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The possible symptoms of chronic myeloid leukaemia (CML) and when to see your doctor.

About 1 in 4 people with CML (25%) have no symptoms at all when they are diagnosed. Their CML is picked up on a routine blood test and many of their symptoms are likely to be caused by other illnesses. When symptoms occur they are usually mild at first and gradually get worse.

As the numbers of abnormal white blood cells rises, you may pick up infections more easily. This is because the abnormal white blood cells cannot fight off infection as well as healthy ones.

CML can use up energy that your body would otherwise use or store. So you may lose weight, even if you think you are eating normally.

If you have a very enlarged spleen, you may feel full more quickly than usual because the spleen is squashing your stomach. This may make you eat less and lose weight.

It is common for people with CML to feel very tired. This is because your bone marrow isn't able to make enough red blood cells. They are crowded out by the large numbers of abnormal white blood cells. A shortage of red blood cells is called anaemia. This can make you feel breathless and tired.

Low levels of platelets in the blood can cause bleeding or bruising. You may find that you bruise more easily than usual or with no obvious cause. You may also have bleeding from the gums or nose. More rarely people notice a fine rash of dark red spots (called purpura). Some people also have blood in their urine or stools.

The spleen is an organ on the left side of your body, just under your ribs. It can become swollen and larger than normal. This can cause discomfort or pain in your tummy (abdomen). Your doctor may be able to feel your enlarged spleen.

Diagram showing the position of the spleen

Some people gradually lose their appetite. This can be due to the swollen spleen pressing on the stomach.

Some people have sudden onsets of a high temperature (fever) and sweating. This can occur more often at night.

If you have a very high white blood cell count, the extra cells can clog the smallest blood vessels in the brain. This can cause headaches in some people.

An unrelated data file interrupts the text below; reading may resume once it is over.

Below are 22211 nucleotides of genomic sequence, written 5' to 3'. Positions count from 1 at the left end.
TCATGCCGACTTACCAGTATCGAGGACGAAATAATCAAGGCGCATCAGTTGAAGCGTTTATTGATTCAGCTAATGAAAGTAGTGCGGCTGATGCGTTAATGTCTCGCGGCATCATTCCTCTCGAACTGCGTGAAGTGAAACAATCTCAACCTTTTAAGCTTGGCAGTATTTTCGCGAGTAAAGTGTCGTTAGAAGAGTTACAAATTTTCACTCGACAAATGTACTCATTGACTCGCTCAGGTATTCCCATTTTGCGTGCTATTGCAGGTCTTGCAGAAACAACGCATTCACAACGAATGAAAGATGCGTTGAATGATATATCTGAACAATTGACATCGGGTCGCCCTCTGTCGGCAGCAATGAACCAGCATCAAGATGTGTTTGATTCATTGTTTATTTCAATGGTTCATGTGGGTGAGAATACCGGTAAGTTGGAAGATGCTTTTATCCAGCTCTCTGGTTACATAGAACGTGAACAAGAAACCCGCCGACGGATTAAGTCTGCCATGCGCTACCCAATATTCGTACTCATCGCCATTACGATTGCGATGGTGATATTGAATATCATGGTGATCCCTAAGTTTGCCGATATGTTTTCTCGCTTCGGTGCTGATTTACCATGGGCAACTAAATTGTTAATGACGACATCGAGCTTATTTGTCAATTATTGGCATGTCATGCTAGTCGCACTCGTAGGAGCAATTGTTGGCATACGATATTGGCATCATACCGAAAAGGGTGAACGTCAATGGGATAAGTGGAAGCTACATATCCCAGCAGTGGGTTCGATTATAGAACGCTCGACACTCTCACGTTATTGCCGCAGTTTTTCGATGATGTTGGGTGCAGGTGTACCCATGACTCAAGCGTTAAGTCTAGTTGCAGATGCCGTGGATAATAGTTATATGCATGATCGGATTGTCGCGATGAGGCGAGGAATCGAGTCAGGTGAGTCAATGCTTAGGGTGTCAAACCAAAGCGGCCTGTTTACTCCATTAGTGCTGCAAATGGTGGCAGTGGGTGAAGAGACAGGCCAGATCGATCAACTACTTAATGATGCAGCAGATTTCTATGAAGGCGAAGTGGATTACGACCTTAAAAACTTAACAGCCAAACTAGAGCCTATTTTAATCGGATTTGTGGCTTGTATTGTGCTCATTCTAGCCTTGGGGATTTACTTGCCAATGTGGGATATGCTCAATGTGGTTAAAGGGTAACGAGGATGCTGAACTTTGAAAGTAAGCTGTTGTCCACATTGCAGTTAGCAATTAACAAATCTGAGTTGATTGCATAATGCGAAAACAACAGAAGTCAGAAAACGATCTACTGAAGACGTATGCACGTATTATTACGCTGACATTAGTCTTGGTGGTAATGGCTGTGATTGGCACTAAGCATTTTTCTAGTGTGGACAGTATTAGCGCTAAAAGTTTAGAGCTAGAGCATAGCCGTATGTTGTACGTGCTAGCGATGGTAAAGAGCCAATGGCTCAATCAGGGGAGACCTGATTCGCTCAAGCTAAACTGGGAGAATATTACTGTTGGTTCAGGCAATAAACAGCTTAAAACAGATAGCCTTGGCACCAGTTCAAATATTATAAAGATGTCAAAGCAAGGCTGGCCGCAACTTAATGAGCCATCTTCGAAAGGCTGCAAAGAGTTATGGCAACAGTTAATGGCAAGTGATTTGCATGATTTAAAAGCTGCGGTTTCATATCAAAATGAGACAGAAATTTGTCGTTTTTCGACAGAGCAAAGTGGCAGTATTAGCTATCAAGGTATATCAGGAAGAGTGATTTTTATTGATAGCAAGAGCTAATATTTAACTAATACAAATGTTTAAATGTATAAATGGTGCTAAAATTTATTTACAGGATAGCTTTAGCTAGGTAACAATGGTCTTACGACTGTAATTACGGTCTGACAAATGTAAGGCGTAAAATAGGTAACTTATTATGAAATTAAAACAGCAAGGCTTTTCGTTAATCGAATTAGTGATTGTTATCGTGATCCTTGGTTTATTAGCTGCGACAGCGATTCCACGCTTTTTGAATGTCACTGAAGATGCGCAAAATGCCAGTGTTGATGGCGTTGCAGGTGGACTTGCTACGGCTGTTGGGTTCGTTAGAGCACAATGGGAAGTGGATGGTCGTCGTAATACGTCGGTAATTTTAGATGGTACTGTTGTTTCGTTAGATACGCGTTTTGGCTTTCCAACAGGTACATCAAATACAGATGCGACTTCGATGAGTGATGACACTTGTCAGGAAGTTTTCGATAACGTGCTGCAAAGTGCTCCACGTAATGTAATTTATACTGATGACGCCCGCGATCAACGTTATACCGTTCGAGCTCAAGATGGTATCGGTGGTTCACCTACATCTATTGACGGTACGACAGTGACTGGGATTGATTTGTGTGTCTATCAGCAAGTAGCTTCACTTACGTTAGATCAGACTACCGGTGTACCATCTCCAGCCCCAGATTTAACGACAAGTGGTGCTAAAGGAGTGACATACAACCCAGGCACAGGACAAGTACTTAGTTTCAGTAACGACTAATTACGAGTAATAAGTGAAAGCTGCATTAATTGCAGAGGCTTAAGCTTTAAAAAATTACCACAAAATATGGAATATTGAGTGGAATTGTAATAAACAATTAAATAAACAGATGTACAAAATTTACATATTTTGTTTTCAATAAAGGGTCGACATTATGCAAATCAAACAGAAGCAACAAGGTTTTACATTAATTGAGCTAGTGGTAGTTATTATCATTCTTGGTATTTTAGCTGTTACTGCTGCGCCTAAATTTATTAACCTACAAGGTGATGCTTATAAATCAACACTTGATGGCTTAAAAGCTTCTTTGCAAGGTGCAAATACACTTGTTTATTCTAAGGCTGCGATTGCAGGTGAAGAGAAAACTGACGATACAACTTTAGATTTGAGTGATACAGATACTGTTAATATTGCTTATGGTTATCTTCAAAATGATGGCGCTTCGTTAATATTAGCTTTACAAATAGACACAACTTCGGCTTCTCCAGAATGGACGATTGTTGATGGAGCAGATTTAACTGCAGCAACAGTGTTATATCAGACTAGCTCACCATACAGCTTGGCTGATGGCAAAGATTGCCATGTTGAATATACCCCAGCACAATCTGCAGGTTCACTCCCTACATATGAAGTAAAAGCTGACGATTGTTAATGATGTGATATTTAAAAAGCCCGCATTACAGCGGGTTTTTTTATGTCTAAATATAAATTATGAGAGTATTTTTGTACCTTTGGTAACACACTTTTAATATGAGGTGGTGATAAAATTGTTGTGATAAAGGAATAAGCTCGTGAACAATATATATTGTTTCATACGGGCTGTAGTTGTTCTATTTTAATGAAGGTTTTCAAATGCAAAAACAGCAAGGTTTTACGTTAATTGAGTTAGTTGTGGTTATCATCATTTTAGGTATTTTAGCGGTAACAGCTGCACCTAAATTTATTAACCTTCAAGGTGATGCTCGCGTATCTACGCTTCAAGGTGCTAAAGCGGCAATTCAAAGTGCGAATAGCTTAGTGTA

Sometimes you may get aches in your bones. This is because there are leukaemia cells building up in the bone marrow, increasing pressure on nerves and causing pain.

Abnormal white blood cells collecting in the lymph glands may cause swelling.

Less common symptons

These symptoms may occur but are usually in the later stages of CML.

If you have a very high white blood cell count, the extra cells can clog the smallest blood vessels in the eyes. This may cause eye problems.

Some people get swollen joints due to a build up of body salts in the tissues.

Doctors call this priapism. It is a rare symptom. Priapism is an erection that won't go down and can become very painful. It is caused by the abnormally high number of white blood cells in the blood blocking up tiny blood vessels in the penis.

A priapism is an emergency. If you have persistent painful erection then you need medical attention. An erection that lasts too long can cause permanent damage to the penis.

Some people with advanced stages of CML have damage to their kidneys.

When to see your doctor

If you have any of these symptoms you must have them checked by your GP. But remember, they can be caused by other conditions. 

Most people with these symptoms will not have chronic myeloid leukaemia.

Last reviewed: 
14 Nov 2014
  • Essential haematology
    Hoffbrand and Moss, 6th Edition, 2011

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